- Don’t Hide
- Traffic Song
- En Otro Lugar
- Empty Castle
- Big Foot
by Dennis Winge
In jazz, the idea of a band that has steady members is nowhere near as pervasive as in other genres such as rock and pop. But famous jazz artists such as Miles, Coltrane, Art Blakey, Wayne Shorter, and many more have demonstrated that having a regular group can do wonders for taking the collective sound further than it could go if the musicians were just picked up for one recording date or string of gigs.
The Common Quartet, which played regularly every Monday night in the Bedford-Stuyvesant section of Brooklyn, NY, clearly shows that playing together regularly can really develop a group’s overall ‘sound.’ Each of first four compositions on the Quartet’s debut “The Hive,” is composed by a different band member. That alone shows that the direction of the band is clearly collective, and the results are a remarkable versatility that remains cohesive.
From the very first track “Zam” composed by saxophonist Seth Trachy, the quartet shows how they can take a relatively sparse melody and build on it effortlessly. On the next tune, “Lam,” composed by bassist Pablo Menares, the group is joined by guitarist Steve Cardenas, who not only solos melodically, takes over the comping duties during the saxophone solo, but also adds to the ‘head’ of the tune by playing the melody in unison with Trachy.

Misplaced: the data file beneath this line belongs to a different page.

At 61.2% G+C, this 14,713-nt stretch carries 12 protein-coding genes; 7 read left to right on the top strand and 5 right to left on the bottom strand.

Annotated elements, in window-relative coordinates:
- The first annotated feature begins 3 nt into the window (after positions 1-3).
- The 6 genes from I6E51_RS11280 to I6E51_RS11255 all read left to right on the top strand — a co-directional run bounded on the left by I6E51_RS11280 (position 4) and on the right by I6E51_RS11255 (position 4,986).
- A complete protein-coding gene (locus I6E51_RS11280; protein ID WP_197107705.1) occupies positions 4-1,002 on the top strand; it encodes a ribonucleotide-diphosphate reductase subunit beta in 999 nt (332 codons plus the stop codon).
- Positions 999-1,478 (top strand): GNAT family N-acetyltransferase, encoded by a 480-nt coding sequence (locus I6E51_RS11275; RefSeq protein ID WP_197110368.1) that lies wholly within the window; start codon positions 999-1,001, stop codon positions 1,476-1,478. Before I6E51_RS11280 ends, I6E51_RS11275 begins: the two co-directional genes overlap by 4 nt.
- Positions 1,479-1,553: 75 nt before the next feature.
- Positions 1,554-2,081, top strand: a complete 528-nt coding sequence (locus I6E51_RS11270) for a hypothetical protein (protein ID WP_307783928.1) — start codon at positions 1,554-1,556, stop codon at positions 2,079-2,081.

Pianist Nitzan Gavrielli introduces quite a thought-provoking, tango-like piece called “Gemmi” which climaxes in a suspenseful vamp and an almost haunting piano cadenza to close the tune. And, not to be excluded from contributing compositions to the album, drummer Alex Wyatt, whose crisp and tasteful accompaniment permeates the CD, provides two tunes. The melody on “Don’t Hide” is so smooth that you can hardly tell the tune is in an odd time signature (9/8).
Other highlights of the disc are the group’s effortless originality in interpreting two standards: “Lazy Bird” by Coltrane, and “Bigfoot” by Charlie Parker, as well as pianist Gavrieli’s “Traffic Song,” the stops and starts of whose melody definitely suggests a day of New York City traffic, that is until Trachy weaves in and out of it deftly in his solo.
All in all, the Common Quartet takes the long-lost “we are a band” attitude back into jazz, and gives us an original sound that allows each player to contribute quite diverse elements and still remains cohesive as a sound. We look forward to hearing more from this not-so-common quartet.